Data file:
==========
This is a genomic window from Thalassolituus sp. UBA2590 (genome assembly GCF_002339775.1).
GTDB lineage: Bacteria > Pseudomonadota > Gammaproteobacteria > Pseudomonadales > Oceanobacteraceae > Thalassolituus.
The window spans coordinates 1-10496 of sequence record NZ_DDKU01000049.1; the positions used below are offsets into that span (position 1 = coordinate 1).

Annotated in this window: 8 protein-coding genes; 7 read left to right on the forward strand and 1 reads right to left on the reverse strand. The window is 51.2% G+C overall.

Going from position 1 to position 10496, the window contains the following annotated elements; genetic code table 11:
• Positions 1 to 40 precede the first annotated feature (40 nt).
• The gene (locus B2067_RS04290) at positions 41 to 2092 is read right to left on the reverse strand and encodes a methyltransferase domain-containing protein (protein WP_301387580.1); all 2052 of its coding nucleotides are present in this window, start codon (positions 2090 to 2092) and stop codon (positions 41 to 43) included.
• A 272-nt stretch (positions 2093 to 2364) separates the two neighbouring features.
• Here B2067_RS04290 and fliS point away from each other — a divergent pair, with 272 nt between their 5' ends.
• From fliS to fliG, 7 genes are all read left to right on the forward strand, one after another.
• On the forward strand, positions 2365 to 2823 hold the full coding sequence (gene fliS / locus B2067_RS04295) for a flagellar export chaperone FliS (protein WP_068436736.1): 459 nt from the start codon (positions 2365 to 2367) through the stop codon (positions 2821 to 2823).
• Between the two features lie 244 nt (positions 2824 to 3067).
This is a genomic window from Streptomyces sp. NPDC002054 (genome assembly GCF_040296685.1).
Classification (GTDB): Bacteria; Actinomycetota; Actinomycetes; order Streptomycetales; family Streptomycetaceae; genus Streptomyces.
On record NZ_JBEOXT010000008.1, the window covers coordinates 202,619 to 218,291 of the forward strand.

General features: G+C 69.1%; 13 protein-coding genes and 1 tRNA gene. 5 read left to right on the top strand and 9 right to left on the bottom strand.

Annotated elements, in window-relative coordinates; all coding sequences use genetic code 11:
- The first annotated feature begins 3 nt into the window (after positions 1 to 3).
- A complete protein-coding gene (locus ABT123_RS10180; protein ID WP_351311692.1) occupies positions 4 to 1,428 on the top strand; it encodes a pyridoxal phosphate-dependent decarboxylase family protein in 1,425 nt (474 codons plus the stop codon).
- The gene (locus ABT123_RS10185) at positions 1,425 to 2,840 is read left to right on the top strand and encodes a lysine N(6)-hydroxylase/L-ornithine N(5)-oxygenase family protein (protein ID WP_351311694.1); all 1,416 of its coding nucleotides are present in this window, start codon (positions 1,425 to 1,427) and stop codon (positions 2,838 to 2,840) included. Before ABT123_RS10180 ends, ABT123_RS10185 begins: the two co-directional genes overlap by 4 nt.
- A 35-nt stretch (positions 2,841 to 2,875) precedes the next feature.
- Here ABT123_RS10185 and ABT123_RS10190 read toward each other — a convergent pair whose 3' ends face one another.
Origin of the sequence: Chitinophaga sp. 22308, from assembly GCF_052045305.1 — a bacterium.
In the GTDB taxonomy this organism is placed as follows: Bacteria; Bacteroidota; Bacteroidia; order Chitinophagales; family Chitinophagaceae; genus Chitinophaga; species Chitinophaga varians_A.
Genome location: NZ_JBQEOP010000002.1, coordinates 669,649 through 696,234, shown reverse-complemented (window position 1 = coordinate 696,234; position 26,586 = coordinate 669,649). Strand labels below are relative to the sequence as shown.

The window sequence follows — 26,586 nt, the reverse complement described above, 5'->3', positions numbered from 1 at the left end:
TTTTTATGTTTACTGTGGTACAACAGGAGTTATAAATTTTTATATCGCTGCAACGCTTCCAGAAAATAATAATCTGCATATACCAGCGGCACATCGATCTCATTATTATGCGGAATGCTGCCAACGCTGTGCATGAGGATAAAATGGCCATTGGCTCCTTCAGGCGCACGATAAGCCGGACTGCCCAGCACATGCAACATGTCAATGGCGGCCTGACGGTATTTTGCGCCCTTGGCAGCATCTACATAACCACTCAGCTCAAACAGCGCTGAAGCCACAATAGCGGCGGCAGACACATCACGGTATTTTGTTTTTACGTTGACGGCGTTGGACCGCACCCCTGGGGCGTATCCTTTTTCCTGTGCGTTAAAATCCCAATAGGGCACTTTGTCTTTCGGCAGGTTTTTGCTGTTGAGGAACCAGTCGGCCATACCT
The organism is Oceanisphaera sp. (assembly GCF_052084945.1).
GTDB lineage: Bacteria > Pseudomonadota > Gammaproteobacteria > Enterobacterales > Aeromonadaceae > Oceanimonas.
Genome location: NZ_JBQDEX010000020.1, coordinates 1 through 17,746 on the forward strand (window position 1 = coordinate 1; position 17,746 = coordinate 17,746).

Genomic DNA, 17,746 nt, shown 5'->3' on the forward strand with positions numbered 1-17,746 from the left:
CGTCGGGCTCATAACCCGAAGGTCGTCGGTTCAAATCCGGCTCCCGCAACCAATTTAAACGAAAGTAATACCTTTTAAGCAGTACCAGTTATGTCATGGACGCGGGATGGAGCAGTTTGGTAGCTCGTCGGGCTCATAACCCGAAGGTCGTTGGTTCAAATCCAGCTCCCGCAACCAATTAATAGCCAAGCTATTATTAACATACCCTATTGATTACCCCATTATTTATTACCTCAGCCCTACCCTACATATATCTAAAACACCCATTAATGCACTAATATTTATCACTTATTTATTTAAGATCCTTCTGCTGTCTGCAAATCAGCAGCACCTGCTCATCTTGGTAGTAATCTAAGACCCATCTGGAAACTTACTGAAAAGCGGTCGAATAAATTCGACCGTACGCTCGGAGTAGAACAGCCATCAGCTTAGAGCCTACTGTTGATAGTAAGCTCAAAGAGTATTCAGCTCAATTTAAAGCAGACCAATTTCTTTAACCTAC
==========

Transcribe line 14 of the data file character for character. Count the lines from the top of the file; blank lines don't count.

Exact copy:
Classification (GTDB): Bacteria; Actinomycetota; Actinomycetes; order Streptomycetales; family Streptomycetaceae; genus Streptomyces.